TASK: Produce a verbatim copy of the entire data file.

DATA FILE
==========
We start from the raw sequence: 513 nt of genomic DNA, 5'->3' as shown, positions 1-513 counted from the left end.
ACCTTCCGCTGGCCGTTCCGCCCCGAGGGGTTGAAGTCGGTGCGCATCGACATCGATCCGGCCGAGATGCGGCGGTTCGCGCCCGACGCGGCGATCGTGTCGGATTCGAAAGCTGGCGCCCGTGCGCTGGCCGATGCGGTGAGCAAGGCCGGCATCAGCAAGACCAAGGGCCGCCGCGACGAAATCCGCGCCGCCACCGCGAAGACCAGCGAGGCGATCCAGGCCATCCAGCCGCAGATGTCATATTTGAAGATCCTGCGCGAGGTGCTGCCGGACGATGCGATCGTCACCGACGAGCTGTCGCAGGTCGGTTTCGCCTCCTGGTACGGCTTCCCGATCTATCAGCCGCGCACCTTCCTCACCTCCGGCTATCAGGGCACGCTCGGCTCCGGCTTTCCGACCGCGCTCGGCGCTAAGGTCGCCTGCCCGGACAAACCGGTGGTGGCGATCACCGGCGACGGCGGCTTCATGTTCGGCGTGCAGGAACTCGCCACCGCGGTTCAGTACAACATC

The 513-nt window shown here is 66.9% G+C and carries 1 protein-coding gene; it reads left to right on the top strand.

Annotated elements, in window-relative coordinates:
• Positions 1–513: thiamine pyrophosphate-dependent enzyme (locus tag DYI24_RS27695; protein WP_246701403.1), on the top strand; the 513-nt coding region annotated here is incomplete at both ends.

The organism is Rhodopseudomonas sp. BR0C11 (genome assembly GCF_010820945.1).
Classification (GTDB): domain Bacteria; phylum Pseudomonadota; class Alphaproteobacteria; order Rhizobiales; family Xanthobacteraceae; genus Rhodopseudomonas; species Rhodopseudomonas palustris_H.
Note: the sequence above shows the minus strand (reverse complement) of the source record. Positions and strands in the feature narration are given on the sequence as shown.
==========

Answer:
We start from the raw sequence: 513 nt of genomic DNA, 5'->3' as shown, positions 1-513 counted from the left end.
ACCTTCCGCTGGCCGTTCCGCCCCGAGGGGTTGAAGTCGGTGCGCATCGACATCGATCCGGCCGAGATGCGGCGGTTCGCGCCCGACGCGGCGATCGTGTCGGATTCGAAAGCTGGCGCCCGTGCGCTGGCCGATGCGGTGAGCAAGGCCGGCATCAGCAAGACCAAGGGCCGCCGCGACGAAATCCGCGCCGCCACCGCGAAGACCAGCGAGGCGATCCAGGCCATCCAGCCGCAGATGTCATATTTGAAGATCCTGCGCGAGGTGCTGCCGGACGATGCGATCGTCACCGACGAGCTGTCGCAGGTCGGTTTCGCCTCCTGGTACGGCTTCCCGATCTATCAGCCGCGCACCTTCCTCACCTCCGGCTATCAGGGCACGCTCGGCTCCGGCTTTCCGACCGCGCTCGGCGCTAAGGTCGCCTGCCCGGACAAACCGGTGGTGGCGATCACCGGCGACGGCGGCTTCATGTTCGGCGTGCAGGAACTCGCCACCGCGGTTCAGTACAACATC

The 513-nt window shown here is 66.9% G+C and carries 1 protein-coding gene; it reads left to right on the top strand.

Annotated elements, in window-relative coordinates:
• Positions 1–513: thiamine pyrophosphate-dependent enzyme (locus tag DYI24_RS27695; protein WP_246701403.1), on the top strand; the 513-nt coding region annotated here is incomplete at both ends.

The organism is Rhodopseudomonas sp. BR0C11 (genome assembly GCF_010820945.1).
Classification (GTDB): domain Bacteria; phylum Pseudomonadota; class Alphaproteobacteria; order Rhizobiales; family Xanthobacteraceae; genus Rhodopseudomonas; species Rhodopseudomonas palustris_H.
Note: the sequence above shows the minus strand (reverse complement) of the source record. Positions and strands in the feature narration are given on the sequence as shown.